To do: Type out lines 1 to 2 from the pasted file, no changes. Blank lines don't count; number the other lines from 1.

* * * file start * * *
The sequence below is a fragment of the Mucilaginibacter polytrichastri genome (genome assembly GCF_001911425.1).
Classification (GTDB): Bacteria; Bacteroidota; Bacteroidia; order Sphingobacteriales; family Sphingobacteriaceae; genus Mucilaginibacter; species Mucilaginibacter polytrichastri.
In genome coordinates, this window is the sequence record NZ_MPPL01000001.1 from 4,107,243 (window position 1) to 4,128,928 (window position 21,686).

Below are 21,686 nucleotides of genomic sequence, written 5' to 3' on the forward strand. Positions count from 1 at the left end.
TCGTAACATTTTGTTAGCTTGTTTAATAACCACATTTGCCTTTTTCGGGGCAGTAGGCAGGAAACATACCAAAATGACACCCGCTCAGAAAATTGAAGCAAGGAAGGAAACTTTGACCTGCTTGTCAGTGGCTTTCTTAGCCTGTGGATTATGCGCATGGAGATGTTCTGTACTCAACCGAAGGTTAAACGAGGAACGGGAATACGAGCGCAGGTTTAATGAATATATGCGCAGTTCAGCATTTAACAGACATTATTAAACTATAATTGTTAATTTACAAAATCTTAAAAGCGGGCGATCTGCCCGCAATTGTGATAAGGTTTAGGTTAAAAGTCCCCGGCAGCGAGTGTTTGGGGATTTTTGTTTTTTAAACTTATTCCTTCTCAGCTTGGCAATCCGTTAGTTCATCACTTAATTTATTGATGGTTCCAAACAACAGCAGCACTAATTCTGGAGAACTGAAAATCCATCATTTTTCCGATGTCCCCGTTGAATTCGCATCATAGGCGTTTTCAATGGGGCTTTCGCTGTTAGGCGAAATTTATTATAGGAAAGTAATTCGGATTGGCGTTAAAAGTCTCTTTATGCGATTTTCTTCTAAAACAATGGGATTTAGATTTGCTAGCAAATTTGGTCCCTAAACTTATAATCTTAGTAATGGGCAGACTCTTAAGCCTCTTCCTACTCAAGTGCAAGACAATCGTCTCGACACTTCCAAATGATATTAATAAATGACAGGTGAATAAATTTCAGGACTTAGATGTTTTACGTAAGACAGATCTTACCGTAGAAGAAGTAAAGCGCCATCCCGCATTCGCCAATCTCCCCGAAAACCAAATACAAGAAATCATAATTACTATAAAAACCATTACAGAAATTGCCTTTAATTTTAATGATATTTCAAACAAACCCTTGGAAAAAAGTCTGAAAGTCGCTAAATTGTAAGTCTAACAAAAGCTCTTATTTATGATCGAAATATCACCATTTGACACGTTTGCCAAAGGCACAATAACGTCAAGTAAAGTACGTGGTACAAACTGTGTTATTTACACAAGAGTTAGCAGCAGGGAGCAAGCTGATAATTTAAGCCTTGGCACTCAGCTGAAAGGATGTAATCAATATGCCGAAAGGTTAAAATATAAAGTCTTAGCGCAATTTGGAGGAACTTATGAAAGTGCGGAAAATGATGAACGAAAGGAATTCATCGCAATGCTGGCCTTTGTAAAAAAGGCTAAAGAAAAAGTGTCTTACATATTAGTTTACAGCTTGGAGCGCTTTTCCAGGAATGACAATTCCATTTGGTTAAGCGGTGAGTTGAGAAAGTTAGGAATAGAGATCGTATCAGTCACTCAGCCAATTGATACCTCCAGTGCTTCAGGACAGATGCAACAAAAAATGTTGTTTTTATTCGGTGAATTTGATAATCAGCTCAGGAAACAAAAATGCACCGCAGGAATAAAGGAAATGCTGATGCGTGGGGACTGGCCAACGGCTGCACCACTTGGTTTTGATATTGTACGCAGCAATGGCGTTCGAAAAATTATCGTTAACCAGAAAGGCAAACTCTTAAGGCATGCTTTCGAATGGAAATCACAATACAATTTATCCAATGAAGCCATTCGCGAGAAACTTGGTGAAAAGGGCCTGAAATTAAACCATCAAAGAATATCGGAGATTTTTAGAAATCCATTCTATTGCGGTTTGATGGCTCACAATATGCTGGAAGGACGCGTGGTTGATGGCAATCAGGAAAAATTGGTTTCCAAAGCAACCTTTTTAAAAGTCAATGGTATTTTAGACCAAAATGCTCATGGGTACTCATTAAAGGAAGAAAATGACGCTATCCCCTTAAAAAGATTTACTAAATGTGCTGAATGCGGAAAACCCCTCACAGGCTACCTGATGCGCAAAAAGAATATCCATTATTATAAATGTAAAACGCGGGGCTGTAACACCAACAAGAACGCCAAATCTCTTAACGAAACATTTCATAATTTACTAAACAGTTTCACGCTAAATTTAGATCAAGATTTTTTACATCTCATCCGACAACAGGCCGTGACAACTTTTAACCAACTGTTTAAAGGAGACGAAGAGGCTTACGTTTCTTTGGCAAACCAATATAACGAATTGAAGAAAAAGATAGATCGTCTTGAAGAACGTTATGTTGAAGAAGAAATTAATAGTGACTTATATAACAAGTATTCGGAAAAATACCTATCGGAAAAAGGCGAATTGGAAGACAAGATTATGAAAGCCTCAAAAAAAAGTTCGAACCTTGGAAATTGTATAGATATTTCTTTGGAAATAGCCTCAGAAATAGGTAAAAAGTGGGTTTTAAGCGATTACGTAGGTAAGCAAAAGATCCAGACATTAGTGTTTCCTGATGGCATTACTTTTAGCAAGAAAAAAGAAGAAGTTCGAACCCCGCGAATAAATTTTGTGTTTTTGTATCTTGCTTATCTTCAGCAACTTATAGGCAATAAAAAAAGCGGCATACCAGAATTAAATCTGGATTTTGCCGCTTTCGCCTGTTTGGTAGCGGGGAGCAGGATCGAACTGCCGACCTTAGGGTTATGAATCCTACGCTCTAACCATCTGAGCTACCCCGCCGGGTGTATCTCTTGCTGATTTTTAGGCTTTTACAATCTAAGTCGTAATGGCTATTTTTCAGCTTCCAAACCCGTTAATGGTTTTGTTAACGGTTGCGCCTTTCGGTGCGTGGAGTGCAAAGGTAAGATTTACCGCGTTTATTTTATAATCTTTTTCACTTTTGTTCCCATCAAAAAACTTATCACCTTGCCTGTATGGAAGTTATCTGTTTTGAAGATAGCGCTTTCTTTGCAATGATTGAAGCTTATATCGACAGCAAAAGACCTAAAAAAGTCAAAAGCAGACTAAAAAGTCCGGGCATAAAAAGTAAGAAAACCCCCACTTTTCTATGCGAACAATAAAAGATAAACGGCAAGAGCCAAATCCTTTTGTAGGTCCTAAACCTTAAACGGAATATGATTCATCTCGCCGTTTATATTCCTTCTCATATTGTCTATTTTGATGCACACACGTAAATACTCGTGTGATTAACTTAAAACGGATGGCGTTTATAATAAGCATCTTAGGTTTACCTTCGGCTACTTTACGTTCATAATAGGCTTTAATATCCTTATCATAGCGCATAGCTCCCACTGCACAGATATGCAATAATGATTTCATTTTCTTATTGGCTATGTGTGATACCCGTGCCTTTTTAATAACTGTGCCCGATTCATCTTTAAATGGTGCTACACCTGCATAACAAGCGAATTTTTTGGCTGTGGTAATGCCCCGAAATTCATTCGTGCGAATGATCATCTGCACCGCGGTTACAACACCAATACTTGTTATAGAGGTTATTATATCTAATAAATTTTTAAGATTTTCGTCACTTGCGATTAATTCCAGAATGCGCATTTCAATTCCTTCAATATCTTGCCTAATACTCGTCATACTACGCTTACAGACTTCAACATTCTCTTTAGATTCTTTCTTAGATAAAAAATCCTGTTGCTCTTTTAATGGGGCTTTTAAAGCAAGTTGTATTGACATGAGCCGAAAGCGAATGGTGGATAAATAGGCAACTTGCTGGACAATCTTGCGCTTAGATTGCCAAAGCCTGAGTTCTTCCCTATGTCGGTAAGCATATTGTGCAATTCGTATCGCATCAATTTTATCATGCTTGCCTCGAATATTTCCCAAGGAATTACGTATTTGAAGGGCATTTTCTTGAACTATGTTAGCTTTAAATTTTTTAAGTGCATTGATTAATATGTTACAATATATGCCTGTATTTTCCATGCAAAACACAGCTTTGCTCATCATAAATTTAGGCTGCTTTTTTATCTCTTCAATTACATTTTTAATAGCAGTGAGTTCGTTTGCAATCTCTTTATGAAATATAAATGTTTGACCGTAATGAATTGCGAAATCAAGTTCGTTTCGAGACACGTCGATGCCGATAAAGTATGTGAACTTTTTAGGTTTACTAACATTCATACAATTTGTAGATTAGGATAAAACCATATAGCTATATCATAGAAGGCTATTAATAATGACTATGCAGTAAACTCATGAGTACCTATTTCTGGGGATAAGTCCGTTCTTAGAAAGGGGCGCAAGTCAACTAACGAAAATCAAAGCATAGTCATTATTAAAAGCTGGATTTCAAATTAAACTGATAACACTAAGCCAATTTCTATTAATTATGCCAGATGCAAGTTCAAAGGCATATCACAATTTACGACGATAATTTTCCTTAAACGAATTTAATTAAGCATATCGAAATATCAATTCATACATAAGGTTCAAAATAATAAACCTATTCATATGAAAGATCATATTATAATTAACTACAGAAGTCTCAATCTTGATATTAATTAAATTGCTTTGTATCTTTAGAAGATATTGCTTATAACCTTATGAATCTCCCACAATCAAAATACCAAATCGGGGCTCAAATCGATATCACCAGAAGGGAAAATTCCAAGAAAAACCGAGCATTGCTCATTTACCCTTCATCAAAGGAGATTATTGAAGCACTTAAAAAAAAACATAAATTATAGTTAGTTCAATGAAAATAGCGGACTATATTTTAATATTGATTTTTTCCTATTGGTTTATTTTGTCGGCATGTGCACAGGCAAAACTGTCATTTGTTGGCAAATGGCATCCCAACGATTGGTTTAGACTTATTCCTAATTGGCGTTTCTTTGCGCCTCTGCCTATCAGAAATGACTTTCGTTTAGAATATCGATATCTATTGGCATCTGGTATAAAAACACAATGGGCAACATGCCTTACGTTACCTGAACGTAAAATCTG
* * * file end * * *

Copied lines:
The sequence below is a fragment of the Mucilaginibacter polytrichastri genome (genome assembly GCF_001911425.1).
Classification (GTDB): Bacteria; Bacteroidota; Bacteroidia; order Sphingobacteriales; family Sphingobacteriaceae; genus Mucilaginibacter; species Mucilaginibacter polytrichastri.